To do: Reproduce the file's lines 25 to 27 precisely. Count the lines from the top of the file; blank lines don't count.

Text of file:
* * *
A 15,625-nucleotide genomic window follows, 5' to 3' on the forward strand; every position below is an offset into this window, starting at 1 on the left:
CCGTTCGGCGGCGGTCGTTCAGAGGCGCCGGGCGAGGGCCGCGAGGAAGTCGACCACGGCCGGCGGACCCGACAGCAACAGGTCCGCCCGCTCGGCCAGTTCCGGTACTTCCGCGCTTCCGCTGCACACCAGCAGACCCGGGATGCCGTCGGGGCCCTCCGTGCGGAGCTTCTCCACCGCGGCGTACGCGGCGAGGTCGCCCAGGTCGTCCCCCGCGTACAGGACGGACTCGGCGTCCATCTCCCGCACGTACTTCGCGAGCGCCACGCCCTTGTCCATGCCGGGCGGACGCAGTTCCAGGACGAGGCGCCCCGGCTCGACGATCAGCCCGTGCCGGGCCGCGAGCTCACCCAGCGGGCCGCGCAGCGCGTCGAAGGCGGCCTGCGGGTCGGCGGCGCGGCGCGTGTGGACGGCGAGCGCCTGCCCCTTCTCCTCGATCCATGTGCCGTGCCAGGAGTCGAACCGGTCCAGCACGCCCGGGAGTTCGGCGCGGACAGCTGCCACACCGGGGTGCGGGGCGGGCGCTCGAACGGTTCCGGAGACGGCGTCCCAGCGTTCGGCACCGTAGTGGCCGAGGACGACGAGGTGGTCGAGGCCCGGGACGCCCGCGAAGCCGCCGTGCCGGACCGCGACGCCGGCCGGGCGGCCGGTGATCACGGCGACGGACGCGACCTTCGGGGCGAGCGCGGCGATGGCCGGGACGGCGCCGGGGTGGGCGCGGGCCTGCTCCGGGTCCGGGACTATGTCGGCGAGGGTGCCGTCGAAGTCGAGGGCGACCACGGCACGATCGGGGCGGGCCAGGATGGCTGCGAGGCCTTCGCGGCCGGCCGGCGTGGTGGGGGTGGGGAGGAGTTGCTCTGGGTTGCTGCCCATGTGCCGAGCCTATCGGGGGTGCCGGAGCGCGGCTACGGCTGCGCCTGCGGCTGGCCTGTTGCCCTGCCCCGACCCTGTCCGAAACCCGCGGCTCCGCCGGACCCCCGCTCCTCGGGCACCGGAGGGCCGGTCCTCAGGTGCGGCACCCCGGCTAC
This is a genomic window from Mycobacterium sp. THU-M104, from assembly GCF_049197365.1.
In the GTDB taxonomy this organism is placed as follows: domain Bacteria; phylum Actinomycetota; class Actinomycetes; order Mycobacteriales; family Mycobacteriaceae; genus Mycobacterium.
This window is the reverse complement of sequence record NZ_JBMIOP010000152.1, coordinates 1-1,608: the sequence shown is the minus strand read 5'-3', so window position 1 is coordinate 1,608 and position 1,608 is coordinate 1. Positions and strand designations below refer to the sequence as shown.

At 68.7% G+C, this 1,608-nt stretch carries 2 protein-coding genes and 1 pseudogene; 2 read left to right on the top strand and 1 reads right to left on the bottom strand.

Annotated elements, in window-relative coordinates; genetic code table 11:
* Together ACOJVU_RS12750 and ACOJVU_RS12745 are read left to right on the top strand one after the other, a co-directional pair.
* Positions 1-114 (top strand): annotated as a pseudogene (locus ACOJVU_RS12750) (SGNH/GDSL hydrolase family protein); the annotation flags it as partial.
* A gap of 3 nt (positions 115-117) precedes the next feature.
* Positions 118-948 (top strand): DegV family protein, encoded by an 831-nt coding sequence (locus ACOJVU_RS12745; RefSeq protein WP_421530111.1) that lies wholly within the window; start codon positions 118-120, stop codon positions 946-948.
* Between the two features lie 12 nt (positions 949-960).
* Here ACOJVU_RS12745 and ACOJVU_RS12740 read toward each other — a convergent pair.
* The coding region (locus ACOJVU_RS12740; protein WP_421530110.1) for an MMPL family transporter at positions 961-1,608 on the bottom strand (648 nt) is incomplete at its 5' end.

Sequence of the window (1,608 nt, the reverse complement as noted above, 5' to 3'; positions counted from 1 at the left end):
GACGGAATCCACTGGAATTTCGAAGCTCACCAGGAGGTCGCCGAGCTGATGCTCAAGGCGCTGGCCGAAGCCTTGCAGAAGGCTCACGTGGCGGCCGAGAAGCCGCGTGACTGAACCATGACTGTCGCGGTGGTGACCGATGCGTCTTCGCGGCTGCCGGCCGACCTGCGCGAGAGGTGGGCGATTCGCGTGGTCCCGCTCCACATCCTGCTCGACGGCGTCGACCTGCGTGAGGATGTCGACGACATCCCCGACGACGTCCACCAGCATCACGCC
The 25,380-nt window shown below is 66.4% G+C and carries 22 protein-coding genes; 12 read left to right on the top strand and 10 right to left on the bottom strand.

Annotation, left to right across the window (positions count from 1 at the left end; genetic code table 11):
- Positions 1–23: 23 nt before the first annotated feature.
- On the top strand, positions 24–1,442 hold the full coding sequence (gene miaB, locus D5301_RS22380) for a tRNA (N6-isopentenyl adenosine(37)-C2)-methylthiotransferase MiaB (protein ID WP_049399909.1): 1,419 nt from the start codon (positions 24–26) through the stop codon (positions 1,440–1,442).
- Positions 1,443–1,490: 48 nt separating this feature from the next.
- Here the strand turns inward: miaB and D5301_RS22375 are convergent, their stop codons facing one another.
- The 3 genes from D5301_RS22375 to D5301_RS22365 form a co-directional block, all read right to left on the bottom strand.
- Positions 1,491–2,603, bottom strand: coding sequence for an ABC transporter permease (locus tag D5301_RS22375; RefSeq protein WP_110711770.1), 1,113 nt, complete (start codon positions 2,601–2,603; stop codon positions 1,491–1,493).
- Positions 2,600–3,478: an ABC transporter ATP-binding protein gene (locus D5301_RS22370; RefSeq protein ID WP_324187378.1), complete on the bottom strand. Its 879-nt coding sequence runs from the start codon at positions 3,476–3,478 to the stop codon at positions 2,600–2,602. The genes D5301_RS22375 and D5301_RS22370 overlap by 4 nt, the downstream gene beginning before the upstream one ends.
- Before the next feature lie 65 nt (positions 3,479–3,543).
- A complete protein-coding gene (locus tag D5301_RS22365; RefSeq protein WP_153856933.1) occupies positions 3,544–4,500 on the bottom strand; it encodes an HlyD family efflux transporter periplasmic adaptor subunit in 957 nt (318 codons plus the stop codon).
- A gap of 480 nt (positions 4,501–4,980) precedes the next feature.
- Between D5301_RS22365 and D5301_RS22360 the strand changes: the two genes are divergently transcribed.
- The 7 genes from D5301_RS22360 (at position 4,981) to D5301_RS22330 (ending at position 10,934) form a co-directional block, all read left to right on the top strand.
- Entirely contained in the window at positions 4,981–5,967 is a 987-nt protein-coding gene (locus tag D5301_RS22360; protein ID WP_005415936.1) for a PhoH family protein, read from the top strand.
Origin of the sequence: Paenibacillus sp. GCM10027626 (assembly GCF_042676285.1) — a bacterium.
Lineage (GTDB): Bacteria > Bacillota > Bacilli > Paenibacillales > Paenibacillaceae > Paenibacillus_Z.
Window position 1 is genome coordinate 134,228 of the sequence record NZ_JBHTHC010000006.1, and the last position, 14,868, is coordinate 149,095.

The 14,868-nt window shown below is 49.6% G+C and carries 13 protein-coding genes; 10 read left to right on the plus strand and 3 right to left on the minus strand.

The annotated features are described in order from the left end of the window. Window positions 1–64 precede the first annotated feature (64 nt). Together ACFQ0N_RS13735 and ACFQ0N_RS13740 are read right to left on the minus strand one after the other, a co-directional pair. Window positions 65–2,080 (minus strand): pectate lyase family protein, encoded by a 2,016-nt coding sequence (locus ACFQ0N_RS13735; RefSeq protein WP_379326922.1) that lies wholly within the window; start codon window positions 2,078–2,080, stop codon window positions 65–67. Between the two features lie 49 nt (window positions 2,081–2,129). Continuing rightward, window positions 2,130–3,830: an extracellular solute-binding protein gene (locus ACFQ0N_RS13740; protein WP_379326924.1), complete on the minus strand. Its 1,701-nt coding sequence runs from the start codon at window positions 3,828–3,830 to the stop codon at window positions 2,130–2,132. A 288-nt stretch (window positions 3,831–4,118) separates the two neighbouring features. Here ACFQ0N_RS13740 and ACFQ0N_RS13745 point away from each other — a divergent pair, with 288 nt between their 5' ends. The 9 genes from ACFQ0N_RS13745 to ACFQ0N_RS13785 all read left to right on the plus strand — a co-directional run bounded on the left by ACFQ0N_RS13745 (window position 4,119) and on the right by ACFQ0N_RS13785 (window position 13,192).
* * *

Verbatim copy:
- Positions 2,600–3,478: an ABC transporter ATP-binding protein gene (locus D5301_RS22370; RefSeq protein ID WP_324187378.1), complete on the bottom strand. Its 879-nt coding sequence runs from the start codon at positions 3,476–3,478 to the stop codon at positions 2,600–2,602. The genes D5301_RS22375 and D5301_RS22370 overlap by 4 nt, the downstream gene beginning before the upstream one ends.
- Before the next feature lie 65 nt (positions 3,479–3,543).
- A complete protein-coding gene (locus tag D5301_RS22365; RefSeq protein WP_153856933.1) occupies positions 3,544–4,500 on the bottom strand; it encodes an HlyD family efflux transporter periplasmic adaptor subunit in 957 nt (318 codons plus the stop codon).